Last weekend was a long weekend, with Monday being Marine day. So with three days off, traveling to a place like Nikko is ideal. Nikko is the home of Toshogu Shrine, the mausoleum of Tokugawa Ieyasu, but also has over 1000 years of Shinto and Buddhist history, beautiful scenery, and hot springs (^-^)v
My friend Reiko and I had planned on going to Nikko for some time. Despite living most of her life in Japan, she had only been to Nikko once. And despite our best intentions, plans weren’t finalized until the day before. Nikko is seriously one of the best places to take a day trip if you are visiting Tokyo. It’s really gorgeous, and has so much natural beauty, history and culture.
If you plan to stay overnight in Nikko, it is best to chose a hotel, pension or ryokan that includes dinner. Not many restaurants are open in the evening. Previously I have stayed at the Turtle Inn, popular with foreign tourists thanks to Lonely Planet, which is a lovely place to stay, however this time Reiko found a pension for us to stay in. We stayed at L’ESCALE, a charming French restaurant and pension in the Kirifuri Highlands. I cannot rave enough about this place!
L’ESCALE, as i mentioned, is French themed. Dinner is a French five course meal, including salad, soup, fish or vegetable dish, main dish, and dessert. All meals are cooked by the owner and his staff, and it seems to be a family run operation. The owner speaks some English, so people who don’t speak Japanese should be comfortable. The rooms are large and comfortable, and the rates are quite reasonable, and include dinner and breakfast. It is a hike from the station, but you can catch a taxi for less than 800yen. And it is also within walking distance to the World Heratige site (ie, Toshogu Shrine), and the Nikko Beer factory (which made Reiko very happy).
Unfortunately we had a very late start on Saturday, and didn’t make it to Nikko until late afternoon, so we went directly to the pension and had dinner. Sunday was a lot more active. After leaving the pension we walked to the World Heritage site, and along the way we passed a horse riding place, the Nikko Beer factory (where we stopped for a drink), and a fishing place.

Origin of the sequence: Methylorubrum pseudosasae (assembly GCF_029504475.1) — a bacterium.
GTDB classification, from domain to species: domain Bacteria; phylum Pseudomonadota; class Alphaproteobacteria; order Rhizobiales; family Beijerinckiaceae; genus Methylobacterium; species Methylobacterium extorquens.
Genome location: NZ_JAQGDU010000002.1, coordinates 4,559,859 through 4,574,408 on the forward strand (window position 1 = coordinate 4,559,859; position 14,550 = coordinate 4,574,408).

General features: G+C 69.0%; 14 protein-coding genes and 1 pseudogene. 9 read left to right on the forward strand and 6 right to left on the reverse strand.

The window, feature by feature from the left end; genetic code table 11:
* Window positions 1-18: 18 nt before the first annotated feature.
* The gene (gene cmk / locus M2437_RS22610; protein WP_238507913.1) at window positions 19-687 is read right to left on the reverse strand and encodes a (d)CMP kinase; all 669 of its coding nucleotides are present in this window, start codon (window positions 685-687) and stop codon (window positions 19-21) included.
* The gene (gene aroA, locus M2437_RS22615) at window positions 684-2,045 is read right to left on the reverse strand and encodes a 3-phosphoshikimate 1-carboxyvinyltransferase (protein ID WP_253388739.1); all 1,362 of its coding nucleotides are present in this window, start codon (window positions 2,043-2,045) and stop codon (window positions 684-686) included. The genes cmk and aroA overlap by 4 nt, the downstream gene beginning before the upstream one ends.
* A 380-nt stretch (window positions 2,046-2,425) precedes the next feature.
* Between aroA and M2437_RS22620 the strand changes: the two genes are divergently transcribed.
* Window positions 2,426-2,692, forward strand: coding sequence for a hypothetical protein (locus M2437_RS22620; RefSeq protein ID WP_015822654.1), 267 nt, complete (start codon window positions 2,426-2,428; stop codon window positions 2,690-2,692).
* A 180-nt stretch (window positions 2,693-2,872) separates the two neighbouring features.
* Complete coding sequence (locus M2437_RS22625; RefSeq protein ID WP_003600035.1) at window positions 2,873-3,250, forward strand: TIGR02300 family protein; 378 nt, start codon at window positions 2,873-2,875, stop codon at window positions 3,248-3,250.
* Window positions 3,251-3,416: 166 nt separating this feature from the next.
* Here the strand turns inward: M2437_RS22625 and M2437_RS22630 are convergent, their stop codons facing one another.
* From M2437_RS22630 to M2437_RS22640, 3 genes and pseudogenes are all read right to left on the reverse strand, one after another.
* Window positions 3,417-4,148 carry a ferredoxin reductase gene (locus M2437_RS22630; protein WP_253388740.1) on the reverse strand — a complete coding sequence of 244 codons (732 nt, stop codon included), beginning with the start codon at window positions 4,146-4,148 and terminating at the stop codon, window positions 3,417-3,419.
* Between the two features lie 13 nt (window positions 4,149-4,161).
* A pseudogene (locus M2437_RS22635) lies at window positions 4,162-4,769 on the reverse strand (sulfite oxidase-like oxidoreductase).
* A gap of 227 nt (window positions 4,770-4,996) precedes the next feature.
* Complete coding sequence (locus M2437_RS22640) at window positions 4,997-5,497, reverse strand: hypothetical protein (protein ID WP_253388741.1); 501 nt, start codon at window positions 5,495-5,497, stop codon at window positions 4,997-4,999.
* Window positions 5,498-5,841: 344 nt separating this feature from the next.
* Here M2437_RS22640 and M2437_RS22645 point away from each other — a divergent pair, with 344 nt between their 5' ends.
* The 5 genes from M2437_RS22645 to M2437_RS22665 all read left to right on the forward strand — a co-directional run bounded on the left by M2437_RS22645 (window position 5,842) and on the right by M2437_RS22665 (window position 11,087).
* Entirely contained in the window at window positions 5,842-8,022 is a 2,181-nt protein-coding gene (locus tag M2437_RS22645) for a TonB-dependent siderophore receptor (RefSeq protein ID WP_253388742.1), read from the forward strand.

Eventually we arrived at Toshogu Shrine, and bought a multipass for 1300yen, which gave us admission into Toshogu, the tomb of Ieyasu, and Honji-do. Toshogu Shrine is a splendid place. It has many elaborate carving, beautiful paintings, and gold leaf everywhere! At the time of rebuilding (originally it was much smaller) it cost billions of yen, and it really shows.
Within Toshogu one of the first things you’ll notice are the carvings. ‘Sanzaru’ is probably the most famous carving, and in English is known as ‘Hear no evil, speak no evil, see no evil’. These three monkeys are one of the first graphical representations of the phase, but on the same building you will also notice a number of other monkey carvings. In fact all the monkeys represent all stages of life.
Some of the other carvings can be rather strange in appearance. The artists hadn’t actually seen many of the animals in real life and had to rely on their imaginations. Opposite the monkeys is a prime example of what an elephant *doesn’t* look like. But many of the other animals are mythical beasts like dragons and kirin, so I guess we can forgive them.
When entering the tomb of Ieyasu, above head is a small carving of a sleeping cat – ‘nemuri-neko’. This carving is also very famous with the Japanese, as a symbol of the peace that the Tokugawas bought to Japan. And then it’s a climb of over 200 steps to get to the tomb. It can be pretty taxing on a hot and humid day
Inside the Honji-do the ceiling is painted with a large dragon. When standing under the dragon’s head if you clap the sound will reverberate, and only in that spot due to the acoustics of the room. Pretty smart if you ask me.
Its easy to spend most of the day at Toshogu, there is a lot to look at inside and outside the shrine. When we finally stopped for lunch (pretty late at 3pm), we walked down to the main road to find some Yuba ryori – Tofu skin dishes. Nikko, as well as Kyoto, is famous for Yuba. Its kinda plain in taste, but with some soy sauce I think its a yummy and healthy dish.
By the time we finished lunch it was quite late, and in Nikko many places close at 5 or earlier, so we found our way back to the pension to relax before dinner (which was really really good!).
On Monday we went to a glass blowing factory to make our own blown glass tumblers. I have to admit this was a lot more fun than I thought it would be. Unfortunately it seems they only speak Japanese at Glass Studio Punty, but the staff really do most of the work in making your creation so its not so hard. And if you aren’t in Nikko the next day they will send your creation to you by mail.
After overheating in front of the kilns, we made our way to the Tamozawa Imperial Villa Memorial Park. On the grounds here are buildings that have been used by the Imperial family as a summer villa since 1899. The actual buildings weren’t all built at the same time, and some were moved to Nikko from other places, but its very interesting to see Meiji era architecture that combines tradition with western styles. Much of the villa is carpeted, but still very Japanese in design. And the gardens were also very beautiful.
So after spending the afternoon there we had to make our way back to Tokyo and back to ‘real life’. It was a lovely, relaxing weekend overall!